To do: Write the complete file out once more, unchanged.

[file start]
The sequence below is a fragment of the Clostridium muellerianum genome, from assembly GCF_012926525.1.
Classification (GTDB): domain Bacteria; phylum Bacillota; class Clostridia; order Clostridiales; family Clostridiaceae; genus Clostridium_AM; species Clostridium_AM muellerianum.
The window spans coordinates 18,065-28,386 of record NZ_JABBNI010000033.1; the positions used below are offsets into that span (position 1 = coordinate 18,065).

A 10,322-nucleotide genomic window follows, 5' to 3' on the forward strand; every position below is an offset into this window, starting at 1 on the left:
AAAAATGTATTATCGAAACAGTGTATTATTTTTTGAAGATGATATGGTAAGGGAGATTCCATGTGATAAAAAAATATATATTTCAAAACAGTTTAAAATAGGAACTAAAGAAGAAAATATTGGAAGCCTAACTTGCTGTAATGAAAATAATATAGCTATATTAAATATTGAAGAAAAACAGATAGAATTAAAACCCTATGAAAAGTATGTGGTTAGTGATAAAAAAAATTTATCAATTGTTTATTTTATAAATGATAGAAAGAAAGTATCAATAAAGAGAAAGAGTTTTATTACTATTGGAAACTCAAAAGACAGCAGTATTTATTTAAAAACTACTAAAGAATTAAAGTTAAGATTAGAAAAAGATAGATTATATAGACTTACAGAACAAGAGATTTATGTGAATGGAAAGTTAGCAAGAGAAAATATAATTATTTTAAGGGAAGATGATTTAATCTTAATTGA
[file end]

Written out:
The sequence below is a fragment of the Clostridium muellerianum genome, from assembly GCF_012926525.1.
Classification (GTDB): domain Bacteria; phylum Bacillota; class Clostridia; order Clostridiales; family Clostridiaceae; genus Clostridium_AM; species Clostridium_AM muellerianum.
The window spans coordinates 18,065-28,386 of record NZ_JABBNI010000033.1; the positions used below are offsets into that span (position 1 = coordinate 18,065).

A 10,322-nucleotide genomic window follows, 5' to 3' on the forward strand; every position below is an offset into this window, starting at 1 on the left:
AAAAATGTATTATCGAAACAGTGTATTATTTTTTGAAGATGATATGGTAAGGGAGATTCCATGTGATAAAAAAATATATATTTCAAAACAGTTTAAAATAGGAACTAAAGAAGAAAATATTGGAAGCCTAACTTGCTGTAATGAAAATAATATAGCTATATTAAATATTGAAGAAAAACAGATAGAATTAAAACCCTATGAAAAGTATGTGGTTAGTGATAAAAAAAATTTATCAATTGTTTATTTTATAAATGATAGAAAGAAAGTATCAATAAAGAGAAAGAGTTTTATTACTATTGGAAACTCAAAAGACAGCAGTATTTATTTAAAAACTACTAAAGAATTAAAGTTAAGATTAGAAAAAGATAGATTATATAGACTTACAGAACAAGAGATTTATGTGAATGGAAAGTTAGCAAGAGAAAATATAATTATTTTAAGGGAAGATGATTTAATCTTAATTGA